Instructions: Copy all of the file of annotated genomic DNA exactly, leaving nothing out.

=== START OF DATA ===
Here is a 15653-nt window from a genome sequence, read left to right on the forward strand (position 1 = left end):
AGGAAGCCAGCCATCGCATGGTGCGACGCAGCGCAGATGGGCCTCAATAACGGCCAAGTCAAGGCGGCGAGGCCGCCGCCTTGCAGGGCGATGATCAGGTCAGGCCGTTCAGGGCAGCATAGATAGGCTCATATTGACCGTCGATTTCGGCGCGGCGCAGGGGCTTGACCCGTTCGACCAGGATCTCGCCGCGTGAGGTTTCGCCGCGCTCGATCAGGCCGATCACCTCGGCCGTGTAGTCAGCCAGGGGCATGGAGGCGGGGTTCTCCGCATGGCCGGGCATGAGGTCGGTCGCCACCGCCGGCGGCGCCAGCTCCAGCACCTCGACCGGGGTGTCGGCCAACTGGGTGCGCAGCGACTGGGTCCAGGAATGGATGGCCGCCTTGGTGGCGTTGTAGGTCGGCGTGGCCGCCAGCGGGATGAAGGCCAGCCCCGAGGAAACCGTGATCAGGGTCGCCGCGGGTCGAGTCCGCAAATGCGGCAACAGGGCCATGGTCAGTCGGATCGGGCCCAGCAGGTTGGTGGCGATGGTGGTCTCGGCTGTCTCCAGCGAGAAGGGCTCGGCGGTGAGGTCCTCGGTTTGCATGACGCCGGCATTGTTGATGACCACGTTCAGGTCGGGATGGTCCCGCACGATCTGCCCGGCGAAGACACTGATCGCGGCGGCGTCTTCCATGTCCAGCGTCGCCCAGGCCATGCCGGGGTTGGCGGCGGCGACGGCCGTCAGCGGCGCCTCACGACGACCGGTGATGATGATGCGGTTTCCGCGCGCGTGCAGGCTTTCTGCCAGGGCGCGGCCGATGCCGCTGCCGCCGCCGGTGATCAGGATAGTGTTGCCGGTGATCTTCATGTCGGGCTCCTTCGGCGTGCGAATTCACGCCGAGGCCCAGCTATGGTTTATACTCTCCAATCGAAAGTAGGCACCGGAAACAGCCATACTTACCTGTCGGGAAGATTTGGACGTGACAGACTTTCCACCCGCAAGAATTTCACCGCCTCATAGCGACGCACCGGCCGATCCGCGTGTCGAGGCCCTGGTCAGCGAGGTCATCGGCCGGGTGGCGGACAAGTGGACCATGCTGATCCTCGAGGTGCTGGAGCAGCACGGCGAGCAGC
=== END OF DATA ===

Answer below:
Here is a 15653-nt window from a genome sequence, read left to right on the forward strand (position 1 = left end):
AGGAAGCCAGCCATCGCATGGTGCGACGCAGCGCAGATGGGCCTCAATAACGGCCAAGTCAAGGCGGCGAGGCCGCCGCCTTGCAGGGCGATGATCAGGTCAGGCCGTTCAGGGCAGCATAGATAGGCTCATATTGACCGTCGATTTCGGCGCGGCGCAGGGGCTTGACCCGTTCGACCAGGATCTCGCCGCGTGAGGTTTCGCCGCGCTCGATCAGGCCGATCACCTCGGCCGTGTAGTCAGCCAGGGGCATGGAGGCGGGGTTCTCCGCATGGCCGGGCATGAGGTCGGTCGCCACCGCCGGCGGCGCCAGCTCCAGCACCTCGACCGGGGTGTCGGCCAACTGGGTGCGCAGCGACTGGGTCCAGGAATGGATGGCCGCCTTGGTGGCGTTGTAGGTCGGCGTGGCCGCCAGCGGGATGAAGGCCAGCCCCGAGGAAACCGTGATCAGGGTCGCCGCGGGTCGAGTCCGCAAATGCGGCAACAGGGCCATGGTCAGTCGGATCGGGCCCAGCAGGTTGGTGGCGATGGTGGTCTCGGCTGTCTCCAGCGAGAAGGGCTCGGCGGTGAGGTCCTCGGTTTGCATGACGCCGGCATTGTTGATGACCACGTTCAGGTCGGGATGGTCCCGCACGATCTGCCCGGCGAAGACACTGATCGCGGCGGCGTCTTCCATGTCCAGCGTCGCCCAGGCCATGCCGGGGTTGGCGGCGGCGACGGCCGTCAGCGGCGCCTCACGACGACCGGTGATGATGATGCGGTTTCCGCGCGCGTGCAGGCTTTCTGCCAGGGCGCGGCCGATGCCGCTGCCGCCGCCGGTGATCAGGATAGTGTTGCCGGTGATCTTCATGTCGGGCTCCTTCGGCGTGCGAATTCACGCCGAGGCCCAGCTATGGTTTATACTCTCCAATCGAAAGTAGGCACCGGAAACAGCCATACTTACCTGTCGGGAAGATTTGGACGTGACAGACTTTCCACCCGCAAGAATTTCACCGCCTCATAGCGACGCACCGGCCGATCCGCGTGTCGAGGCCCTGGTCAGCGAGGTCATCGGCCGGGTGGCGGACAAGTGGACCATGCTGATCCTCGAGGTGCTGGAGCAGCACGGCGAGCAGC